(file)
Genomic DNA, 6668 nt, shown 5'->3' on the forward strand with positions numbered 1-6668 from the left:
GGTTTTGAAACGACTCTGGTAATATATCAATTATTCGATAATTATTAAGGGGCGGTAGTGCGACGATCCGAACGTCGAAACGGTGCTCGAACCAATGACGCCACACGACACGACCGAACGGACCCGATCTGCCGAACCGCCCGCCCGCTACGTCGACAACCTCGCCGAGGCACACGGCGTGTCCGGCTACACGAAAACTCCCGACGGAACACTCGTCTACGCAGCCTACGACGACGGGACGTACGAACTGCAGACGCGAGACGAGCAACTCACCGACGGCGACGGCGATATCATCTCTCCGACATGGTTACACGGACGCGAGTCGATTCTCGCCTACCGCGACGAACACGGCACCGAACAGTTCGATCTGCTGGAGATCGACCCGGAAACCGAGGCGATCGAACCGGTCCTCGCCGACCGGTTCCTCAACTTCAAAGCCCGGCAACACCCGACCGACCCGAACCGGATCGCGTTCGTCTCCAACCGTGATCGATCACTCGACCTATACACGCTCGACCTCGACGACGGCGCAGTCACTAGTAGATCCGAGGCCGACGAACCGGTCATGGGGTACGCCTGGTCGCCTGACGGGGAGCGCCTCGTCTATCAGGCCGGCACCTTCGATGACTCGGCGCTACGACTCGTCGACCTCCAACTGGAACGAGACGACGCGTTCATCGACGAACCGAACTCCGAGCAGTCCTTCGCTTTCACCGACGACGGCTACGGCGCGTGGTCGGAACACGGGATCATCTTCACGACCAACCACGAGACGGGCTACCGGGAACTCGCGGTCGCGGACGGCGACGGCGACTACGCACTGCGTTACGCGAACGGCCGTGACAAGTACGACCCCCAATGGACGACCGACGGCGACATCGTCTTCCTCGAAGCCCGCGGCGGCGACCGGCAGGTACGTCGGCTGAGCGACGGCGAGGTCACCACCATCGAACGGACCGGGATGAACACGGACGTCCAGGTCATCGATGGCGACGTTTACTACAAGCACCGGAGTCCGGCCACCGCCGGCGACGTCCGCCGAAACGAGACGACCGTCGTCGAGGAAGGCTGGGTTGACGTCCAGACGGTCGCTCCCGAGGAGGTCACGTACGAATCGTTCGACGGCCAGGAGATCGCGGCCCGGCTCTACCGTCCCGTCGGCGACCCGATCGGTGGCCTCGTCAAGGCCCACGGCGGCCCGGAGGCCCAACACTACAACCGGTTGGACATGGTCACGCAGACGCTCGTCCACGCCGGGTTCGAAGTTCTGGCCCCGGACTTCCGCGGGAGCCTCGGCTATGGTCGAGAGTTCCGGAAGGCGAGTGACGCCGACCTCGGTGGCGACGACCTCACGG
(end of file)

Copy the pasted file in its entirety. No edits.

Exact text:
Genomic DNA, 6668 nt, shown 5'->3' on the forward strand with positions numbered 1-6668 from the left:
GGTTTTGAAACGACTCTGGTAATATATCAATTATTCGATAATTATTAAGGGGCGGTAGTGCGACGATCCGAACGTCGAAACGGTGCTCGAACCAATGACGCCACACGACACGACCGAACGGACCCGATCTGCCGAACCGCCCGCCCGCTACGTCGACAACCTCGCCGAGGCACACGGCGTGTCCGGCTACACGAAAACTCCCGACGGAACACTCGTCTACGCAGCCTACGACGACGGGACGTACGAACTGCAGACGCGAGACGAGCAACTCACCGACGGCGACGGCGATATCATCTCTCCGACATGGTTACACGGACGCGAGTCGATTCTCGCCTACCGCGACGAACACGGCACCGAACAGTTCGATCTGCTGGAGATCGACCCGGAAACCGAGGCGATCGAACCGGTCCTCGCCGACCGGTTCCTCAACTTCAAAGCCCGGCAACACCCGACCGACCCGAACCGGATCGCGTTCGTCTCCAACCGTGATCGATCACTCGACCTATACACGCTCGACCTCGACGACGGCGCAGTCACTAGTAGATCCGAGGCCGACGAACCGGTCATGGGGTACGCCTGGTCGCCTGACGGGGAGCGCCTCGTCTATCAGGCCGGCACCTTCGATGACTCGGCGCTACGACTCGTCGACCTCCAACTGGAACGAGACGACGCGTTCATCGACGAACCGAACTCCGAGCAGTCCTTCGCTTTCACCGACGACGGCTACGGCGCGTGGTCGGAACACGGGATCATCTTCACGACCAACCACGAGACGGGCTACCGGGAACTCGCGGTCGCGGACGGCGACGGCGACTACGCACTGCGTTACGCGAACGGCCGTGACAAGTACGACCCCCAATGGACGACCGACGGCGACATCGTCTTCCTCGAAGCCCGCGGCGGCGACCGGCAGGTACGTCGGCTGAGCGACGGCGAGGTCACCACCATCGAACGGACCGGGATGAACACGGACGTCCAGGTCATCGATGGCGACGTTTACTACAAGCACCGGAGTCCGGCCACCGCCGGCGACGTCCGCCGAAACGAGACGACCGTCGTCGAGGAAGGCTGGGTTGACGTCCAGACGGTCGCTCCCGAGGAGGTCACGTACGAATCGTTCGACGGCCAGGAGATCGCGGCCCGGCTCTACCGTCCCGTCGGCGACCCGATCGGTGGCCTCGTCAAGGCCCACGGCGGCCCGGAGGCCCAACACTACAACCGGTTGGACATGGTCACGCAGACGCTCGTCCACGCCGGGTTCGAAGTTCTGGCCCCGGACTTCCGCGGGAGCCTCGGCTATGGTCGAGAGTTCCGGAAGGCGAGTGACGCCGACCTCGGTGGCGACGACCTCACGG